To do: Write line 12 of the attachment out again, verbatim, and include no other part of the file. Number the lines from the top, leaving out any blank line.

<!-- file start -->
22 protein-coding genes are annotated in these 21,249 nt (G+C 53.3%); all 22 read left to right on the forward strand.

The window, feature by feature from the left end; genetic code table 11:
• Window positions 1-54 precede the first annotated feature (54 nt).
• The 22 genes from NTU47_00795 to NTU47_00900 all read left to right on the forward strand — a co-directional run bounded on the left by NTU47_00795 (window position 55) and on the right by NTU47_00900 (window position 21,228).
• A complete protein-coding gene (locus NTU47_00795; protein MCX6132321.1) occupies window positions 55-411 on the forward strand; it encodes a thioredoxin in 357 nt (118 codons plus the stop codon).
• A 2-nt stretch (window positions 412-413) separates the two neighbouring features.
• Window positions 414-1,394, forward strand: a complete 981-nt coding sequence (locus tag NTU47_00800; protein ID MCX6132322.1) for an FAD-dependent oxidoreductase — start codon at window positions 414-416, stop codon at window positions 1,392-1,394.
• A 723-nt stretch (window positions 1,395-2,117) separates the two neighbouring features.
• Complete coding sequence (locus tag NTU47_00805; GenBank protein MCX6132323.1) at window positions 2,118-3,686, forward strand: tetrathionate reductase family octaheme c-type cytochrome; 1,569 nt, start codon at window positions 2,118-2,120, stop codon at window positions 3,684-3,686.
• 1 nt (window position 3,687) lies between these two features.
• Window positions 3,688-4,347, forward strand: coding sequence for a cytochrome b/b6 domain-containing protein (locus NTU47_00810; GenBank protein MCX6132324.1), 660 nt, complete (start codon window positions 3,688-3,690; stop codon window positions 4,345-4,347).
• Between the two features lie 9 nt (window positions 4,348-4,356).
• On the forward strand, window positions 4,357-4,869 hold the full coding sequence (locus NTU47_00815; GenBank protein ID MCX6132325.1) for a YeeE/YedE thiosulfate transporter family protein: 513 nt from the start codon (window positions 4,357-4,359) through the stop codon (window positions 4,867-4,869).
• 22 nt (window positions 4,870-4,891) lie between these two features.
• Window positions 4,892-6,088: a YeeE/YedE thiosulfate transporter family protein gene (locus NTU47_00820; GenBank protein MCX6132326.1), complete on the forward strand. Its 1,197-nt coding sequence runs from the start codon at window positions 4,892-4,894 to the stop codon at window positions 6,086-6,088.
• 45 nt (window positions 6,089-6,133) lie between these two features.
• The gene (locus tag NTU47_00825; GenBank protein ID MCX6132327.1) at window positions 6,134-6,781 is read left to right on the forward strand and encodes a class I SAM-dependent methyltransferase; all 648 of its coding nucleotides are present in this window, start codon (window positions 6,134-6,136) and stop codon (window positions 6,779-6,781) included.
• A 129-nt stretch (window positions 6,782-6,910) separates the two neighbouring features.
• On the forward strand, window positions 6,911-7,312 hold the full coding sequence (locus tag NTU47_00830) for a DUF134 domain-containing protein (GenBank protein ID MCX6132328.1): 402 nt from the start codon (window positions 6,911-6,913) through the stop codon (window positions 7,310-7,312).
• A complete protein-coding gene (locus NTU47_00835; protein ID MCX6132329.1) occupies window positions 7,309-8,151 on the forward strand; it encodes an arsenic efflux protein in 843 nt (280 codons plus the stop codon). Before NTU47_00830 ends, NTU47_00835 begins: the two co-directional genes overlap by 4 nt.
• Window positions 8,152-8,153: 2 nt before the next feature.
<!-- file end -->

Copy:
• Between the two features lie 9 nt (window positions 4,348-4,356).